Sheriffs and others along the border said they had not been consulted. They questioned the wisdom of sending military personnel who are not authorized to stop anyone.
“At this time, a lot of people do things for political reasons. I don’t know that it helps,” said Cameron County Sheriff Omar Lucio.
He and other sheriffs said spending money to hire more deputies and police makes more sense. Lucio said deputies, police and the U.S. Border Patrol work well together and that they have been able to handle the small uptick in crime along the border.
“I don’t know what good they can do,” Lucio said of military personnel. “You just can’t come out here and be a police officer.”
Adj. Gen. John Nichols, commander of the Texas National Guard, said his troops have supported Department of Public Safety operations during weather-related and other disasters.
He said the troops would undergo some training and be deployed slowly over the next month. Helicopter pilots would help identify suspicious activity and ground troops would be supplied with water and have some medical training if they encountered children or other illegal immigrants.
“We are not planning on detaining people,” he said, but will help direct law enforcement. The mission will be “referring and deterring,” Nichols said.
U.S. Rep. Henry Cuellar, a Texas Democrat who has worked to try to speed deportations of Central American children, said that it would help the Border Patrol if Texas troops could take over administrative tasks so agents can spend more time in the field.
“I welcome the National Guard — but not to militarize, not to do immigration patrol, because they don’t have the authority to do that,” he said.
Perry has seized on the border issue, blasting President Barack Obama and the federal government in general on national news shows and at political events around the country.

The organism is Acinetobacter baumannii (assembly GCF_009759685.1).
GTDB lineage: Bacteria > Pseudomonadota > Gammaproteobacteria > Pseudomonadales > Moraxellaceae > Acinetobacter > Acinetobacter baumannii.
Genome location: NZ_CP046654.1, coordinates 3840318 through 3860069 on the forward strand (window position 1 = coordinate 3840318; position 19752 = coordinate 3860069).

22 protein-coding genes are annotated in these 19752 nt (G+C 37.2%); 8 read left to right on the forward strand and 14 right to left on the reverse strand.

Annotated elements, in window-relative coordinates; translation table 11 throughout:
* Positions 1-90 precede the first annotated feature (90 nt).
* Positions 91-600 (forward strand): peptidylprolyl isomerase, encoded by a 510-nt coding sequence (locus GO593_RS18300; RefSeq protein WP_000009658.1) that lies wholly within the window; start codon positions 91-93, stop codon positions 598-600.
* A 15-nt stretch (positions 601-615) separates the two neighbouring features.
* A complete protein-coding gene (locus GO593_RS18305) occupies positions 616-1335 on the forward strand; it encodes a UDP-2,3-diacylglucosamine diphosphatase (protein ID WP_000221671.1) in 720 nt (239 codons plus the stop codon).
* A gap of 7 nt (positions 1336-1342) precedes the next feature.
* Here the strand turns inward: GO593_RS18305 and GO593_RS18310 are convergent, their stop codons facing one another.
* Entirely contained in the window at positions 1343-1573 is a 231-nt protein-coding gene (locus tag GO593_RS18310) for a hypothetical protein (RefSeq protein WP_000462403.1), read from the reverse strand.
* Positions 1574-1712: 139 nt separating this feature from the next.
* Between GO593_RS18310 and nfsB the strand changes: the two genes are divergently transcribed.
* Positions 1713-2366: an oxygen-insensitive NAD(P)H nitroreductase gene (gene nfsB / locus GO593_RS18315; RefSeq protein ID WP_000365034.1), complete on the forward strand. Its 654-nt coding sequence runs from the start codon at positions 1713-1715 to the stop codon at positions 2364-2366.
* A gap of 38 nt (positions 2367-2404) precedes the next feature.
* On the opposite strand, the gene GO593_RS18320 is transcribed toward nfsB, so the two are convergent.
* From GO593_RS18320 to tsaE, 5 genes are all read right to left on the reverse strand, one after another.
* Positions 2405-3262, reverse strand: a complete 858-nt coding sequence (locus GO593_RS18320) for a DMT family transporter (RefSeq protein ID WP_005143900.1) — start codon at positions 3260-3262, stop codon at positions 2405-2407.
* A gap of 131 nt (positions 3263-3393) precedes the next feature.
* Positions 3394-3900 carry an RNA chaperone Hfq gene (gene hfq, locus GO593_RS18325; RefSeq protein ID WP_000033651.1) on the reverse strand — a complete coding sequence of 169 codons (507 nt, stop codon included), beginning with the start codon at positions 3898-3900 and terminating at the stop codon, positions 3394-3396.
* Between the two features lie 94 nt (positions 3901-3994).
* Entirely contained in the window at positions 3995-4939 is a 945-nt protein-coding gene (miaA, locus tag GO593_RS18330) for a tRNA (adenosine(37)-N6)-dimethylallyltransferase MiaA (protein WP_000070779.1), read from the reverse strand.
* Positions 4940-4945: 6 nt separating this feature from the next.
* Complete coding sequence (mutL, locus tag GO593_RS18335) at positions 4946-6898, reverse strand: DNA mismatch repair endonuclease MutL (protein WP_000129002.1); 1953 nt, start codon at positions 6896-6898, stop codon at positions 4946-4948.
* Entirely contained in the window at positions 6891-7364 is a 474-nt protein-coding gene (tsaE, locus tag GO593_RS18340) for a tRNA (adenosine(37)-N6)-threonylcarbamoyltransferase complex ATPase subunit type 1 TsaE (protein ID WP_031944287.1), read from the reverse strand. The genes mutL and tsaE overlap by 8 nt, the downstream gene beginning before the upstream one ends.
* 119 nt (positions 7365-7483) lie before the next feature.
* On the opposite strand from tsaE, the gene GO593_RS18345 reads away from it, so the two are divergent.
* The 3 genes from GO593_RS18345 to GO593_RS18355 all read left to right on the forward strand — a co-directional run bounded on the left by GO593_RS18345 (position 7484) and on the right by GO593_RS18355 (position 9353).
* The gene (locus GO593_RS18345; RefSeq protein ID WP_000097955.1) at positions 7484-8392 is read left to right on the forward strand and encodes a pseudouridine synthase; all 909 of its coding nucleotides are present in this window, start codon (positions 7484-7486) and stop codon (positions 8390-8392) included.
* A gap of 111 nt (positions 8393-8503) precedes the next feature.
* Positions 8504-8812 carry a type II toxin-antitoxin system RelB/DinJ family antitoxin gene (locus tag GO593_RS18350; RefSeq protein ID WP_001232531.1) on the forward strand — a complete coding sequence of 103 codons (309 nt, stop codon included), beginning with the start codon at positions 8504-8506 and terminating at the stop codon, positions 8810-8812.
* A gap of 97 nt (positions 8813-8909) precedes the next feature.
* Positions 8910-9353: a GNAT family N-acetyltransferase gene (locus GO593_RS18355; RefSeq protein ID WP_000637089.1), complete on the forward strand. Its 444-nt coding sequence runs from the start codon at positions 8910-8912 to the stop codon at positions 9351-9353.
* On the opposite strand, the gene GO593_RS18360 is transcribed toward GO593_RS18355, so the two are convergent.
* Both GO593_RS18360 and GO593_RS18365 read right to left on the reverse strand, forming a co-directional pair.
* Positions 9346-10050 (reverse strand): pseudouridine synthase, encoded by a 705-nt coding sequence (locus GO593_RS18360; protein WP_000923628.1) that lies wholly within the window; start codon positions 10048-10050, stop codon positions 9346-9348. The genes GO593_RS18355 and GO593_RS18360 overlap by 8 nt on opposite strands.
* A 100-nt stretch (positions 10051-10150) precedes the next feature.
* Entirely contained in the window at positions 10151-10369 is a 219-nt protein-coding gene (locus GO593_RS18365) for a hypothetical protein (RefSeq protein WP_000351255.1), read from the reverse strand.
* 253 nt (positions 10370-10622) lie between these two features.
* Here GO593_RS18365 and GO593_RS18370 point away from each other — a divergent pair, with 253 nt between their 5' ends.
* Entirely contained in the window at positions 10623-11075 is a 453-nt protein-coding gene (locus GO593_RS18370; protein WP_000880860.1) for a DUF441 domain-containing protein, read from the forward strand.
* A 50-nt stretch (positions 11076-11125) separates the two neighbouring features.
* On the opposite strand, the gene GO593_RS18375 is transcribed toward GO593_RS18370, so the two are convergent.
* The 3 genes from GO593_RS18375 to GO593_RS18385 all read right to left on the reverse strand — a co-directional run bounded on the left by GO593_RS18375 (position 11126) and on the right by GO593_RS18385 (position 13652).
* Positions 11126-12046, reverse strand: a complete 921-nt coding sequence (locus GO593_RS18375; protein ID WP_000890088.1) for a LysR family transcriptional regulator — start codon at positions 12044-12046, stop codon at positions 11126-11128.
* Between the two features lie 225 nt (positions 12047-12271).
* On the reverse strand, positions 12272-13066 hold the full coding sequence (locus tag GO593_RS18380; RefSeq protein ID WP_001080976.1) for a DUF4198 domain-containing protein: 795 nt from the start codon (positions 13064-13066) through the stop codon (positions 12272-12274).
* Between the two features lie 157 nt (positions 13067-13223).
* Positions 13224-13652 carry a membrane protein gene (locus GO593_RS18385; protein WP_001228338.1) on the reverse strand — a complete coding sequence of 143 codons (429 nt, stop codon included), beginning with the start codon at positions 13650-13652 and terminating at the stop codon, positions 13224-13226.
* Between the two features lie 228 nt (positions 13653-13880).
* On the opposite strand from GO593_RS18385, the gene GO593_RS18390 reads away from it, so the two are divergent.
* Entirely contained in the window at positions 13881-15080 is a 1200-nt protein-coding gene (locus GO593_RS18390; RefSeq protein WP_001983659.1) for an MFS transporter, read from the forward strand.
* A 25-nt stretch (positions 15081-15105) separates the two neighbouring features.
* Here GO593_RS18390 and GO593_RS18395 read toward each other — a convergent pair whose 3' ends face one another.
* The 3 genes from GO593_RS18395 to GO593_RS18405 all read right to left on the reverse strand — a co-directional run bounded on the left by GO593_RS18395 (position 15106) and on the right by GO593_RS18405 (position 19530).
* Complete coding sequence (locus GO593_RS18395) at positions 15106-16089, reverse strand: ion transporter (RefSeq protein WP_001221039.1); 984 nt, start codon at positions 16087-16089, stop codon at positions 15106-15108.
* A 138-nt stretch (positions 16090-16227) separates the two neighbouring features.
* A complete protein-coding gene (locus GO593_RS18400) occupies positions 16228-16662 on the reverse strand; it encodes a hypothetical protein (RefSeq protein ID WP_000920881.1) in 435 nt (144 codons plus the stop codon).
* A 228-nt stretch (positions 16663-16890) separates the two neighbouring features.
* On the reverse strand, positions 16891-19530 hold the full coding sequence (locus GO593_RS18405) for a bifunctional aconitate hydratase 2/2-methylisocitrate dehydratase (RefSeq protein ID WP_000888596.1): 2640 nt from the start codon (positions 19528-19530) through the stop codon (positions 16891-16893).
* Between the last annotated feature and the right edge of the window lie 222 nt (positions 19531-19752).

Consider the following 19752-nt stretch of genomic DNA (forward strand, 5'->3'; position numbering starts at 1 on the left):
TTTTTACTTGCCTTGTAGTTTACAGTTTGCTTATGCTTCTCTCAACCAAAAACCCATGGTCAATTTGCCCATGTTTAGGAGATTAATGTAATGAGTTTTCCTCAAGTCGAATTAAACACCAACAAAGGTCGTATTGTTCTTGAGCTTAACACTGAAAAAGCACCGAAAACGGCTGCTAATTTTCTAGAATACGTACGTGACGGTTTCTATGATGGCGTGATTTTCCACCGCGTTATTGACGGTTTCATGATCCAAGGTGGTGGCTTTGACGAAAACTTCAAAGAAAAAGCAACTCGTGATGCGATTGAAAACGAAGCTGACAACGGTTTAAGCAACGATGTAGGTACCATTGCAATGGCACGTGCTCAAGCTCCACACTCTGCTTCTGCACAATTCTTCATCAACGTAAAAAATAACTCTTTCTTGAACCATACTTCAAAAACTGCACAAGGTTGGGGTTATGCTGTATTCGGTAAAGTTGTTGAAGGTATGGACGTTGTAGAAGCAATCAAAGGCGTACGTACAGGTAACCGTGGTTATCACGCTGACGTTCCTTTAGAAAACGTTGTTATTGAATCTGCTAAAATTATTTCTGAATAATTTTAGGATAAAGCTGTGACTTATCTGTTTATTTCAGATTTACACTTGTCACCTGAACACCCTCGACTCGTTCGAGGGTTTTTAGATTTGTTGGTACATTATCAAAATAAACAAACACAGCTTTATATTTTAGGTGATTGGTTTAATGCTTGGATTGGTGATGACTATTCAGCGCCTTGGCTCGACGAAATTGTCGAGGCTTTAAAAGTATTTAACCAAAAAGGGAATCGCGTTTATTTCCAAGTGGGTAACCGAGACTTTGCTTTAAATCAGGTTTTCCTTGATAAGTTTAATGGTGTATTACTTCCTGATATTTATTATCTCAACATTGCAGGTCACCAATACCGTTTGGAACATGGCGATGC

It’s won him applause from Republicans he seeks to court in a potential second run for president. He won credit for drawing Obama into a meeting two weeks ago in Dallas to discuss the border. And his strong stance on border issues has caused its own surge of national publicity and a bump in early presidential polls.
Perry gave no indication how the state would shift money to pay for the action — although an early memo from his office cited potential cuts from transportation and health services, areas of state government that are frequently strapped.
More than 3,000 Border Patrol officers work in the South Texas region. With increased resources along the border and the slower U.S. economy, illegal crossings had dropped by nearly two-thirds from 2007 to 2012.
In the past several years, Texas has spent almost $800 million to beef up the border with Department of Public Safety troops and equipment.
Democrats said the deployment was mostly for show.
State Sen. Juan “Chuy” Hinojosa, D-McAllen, who represents the border area, said if crime were a reason to call out the National Guard, then based on statistics, the troops would be better sent to Dallas and Houston.
He said immigration is a polarizing issue and calling in troops is “a very simplistic answer to a complex problem” that involves gangs and poverty in Central America, desperate families and a broken immigration system.
Saying he opposed militarizing the border, Hinojosa said, “We live in the Valley, we work in the Valley and we know what’s going on in the Valley. Yet politicians come in and politicize the issue without offering solutions.”